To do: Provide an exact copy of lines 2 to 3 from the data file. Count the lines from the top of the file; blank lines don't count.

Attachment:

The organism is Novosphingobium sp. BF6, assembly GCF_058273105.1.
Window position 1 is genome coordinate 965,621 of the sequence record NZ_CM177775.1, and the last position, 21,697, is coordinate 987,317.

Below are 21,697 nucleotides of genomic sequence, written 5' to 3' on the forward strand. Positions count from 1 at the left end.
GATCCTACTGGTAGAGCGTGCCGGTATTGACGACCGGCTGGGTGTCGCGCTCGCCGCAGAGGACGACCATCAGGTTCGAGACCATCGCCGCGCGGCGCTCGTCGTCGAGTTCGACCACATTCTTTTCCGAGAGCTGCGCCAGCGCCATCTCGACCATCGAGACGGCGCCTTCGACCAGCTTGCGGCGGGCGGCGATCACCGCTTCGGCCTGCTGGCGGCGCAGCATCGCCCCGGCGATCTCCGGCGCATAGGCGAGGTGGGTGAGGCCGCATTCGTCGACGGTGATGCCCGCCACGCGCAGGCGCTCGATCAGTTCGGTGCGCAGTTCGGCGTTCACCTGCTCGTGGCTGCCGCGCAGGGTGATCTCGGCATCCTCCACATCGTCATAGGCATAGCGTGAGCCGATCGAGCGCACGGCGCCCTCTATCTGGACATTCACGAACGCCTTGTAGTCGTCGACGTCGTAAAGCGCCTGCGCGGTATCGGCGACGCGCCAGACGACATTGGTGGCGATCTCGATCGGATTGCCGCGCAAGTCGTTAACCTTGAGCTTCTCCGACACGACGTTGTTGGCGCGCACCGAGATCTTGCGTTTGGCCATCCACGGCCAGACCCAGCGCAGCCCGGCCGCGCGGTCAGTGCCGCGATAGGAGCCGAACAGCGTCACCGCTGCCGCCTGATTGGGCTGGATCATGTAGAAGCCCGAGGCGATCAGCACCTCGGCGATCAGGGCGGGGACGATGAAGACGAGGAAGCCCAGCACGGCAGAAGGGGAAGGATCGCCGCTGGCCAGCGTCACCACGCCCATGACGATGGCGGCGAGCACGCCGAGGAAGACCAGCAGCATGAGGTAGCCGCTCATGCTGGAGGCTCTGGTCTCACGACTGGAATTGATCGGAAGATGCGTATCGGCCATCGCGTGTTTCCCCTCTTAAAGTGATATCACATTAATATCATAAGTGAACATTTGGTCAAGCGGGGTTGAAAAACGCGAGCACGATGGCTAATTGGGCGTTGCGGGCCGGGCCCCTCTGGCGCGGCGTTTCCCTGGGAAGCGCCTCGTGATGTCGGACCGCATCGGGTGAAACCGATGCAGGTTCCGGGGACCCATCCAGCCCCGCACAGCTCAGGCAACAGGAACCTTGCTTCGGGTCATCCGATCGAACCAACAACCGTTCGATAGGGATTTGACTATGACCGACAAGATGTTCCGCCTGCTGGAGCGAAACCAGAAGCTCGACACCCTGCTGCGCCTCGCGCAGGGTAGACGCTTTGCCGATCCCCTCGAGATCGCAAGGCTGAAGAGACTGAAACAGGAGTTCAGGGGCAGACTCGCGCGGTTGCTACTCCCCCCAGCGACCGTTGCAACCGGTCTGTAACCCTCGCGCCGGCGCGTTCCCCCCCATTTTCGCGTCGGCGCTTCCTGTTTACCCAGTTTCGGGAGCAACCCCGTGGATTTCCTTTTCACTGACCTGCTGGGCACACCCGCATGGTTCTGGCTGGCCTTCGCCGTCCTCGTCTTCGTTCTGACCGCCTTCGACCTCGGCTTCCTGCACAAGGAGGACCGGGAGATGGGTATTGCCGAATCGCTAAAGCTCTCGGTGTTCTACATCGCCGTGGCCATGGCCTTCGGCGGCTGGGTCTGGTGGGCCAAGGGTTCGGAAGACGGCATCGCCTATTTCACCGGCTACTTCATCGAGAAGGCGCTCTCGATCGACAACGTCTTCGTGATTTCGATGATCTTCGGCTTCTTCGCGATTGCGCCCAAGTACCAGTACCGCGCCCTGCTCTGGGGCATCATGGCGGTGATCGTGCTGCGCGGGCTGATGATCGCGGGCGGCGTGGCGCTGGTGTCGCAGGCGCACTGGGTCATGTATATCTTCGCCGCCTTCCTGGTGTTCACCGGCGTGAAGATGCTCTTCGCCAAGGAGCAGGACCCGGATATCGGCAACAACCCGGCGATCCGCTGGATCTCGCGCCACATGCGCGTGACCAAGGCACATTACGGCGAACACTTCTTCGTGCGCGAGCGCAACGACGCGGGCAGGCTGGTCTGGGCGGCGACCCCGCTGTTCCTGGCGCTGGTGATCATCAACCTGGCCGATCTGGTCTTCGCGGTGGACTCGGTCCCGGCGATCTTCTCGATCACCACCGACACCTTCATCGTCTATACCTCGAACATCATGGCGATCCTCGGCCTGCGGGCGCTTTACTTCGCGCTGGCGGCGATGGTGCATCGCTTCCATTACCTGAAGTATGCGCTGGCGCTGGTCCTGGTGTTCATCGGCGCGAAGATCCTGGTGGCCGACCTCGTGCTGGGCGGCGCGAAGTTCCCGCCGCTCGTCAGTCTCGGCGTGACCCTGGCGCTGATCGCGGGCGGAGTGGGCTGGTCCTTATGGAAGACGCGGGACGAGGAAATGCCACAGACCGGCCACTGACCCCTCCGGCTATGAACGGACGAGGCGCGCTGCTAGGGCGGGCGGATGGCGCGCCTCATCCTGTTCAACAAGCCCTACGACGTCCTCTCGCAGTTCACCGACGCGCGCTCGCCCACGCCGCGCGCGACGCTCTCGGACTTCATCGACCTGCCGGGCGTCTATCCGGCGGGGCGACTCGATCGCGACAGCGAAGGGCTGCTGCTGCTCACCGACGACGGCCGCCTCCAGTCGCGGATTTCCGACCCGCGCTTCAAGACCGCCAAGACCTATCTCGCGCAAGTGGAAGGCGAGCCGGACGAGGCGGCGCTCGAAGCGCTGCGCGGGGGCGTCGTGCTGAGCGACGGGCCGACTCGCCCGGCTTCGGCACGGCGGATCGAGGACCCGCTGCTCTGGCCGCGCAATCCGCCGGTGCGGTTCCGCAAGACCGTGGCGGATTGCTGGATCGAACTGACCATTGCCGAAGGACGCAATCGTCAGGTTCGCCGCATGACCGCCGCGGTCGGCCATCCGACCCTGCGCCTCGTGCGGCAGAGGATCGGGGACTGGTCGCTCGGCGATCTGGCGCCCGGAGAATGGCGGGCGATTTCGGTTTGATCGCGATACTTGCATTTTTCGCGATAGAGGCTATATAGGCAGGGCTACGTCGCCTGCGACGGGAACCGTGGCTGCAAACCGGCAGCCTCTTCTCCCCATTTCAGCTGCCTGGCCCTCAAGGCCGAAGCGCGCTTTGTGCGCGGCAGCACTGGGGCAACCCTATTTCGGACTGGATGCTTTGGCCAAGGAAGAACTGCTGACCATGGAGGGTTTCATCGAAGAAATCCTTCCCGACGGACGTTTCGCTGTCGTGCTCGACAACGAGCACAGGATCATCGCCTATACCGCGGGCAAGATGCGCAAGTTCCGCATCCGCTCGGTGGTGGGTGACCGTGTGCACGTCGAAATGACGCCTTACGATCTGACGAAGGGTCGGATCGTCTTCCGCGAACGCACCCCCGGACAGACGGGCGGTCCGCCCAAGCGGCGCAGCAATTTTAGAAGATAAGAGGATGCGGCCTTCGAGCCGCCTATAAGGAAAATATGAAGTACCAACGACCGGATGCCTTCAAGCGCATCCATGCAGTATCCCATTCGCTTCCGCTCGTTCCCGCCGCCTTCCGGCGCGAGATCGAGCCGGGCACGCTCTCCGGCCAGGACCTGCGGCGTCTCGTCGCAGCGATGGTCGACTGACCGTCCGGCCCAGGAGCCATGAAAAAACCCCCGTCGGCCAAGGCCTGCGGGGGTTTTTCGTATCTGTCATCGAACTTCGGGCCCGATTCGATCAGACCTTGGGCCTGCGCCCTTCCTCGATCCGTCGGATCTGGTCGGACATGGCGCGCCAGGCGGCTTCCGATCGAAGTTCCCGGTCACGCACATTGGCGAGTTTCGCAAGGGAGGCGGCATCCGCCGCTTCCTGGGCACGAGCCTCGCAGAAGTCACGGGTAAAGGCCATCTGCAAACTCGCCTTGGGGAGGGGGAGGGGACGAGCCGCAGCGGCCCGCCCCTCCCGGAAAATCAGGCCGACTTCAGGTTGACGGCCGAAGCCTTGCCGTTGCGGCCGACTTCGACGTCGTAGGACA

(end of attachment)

Window position 1 is genome coordinate 965,621 of the sequence record NZ_CM177775.1, and the last position, 21,697, is coordinate 987,317.

Below are 21,697 nucleotides of genomic sequence, written 5' to 3' on the forward strand. Positions count from 1 at the left end.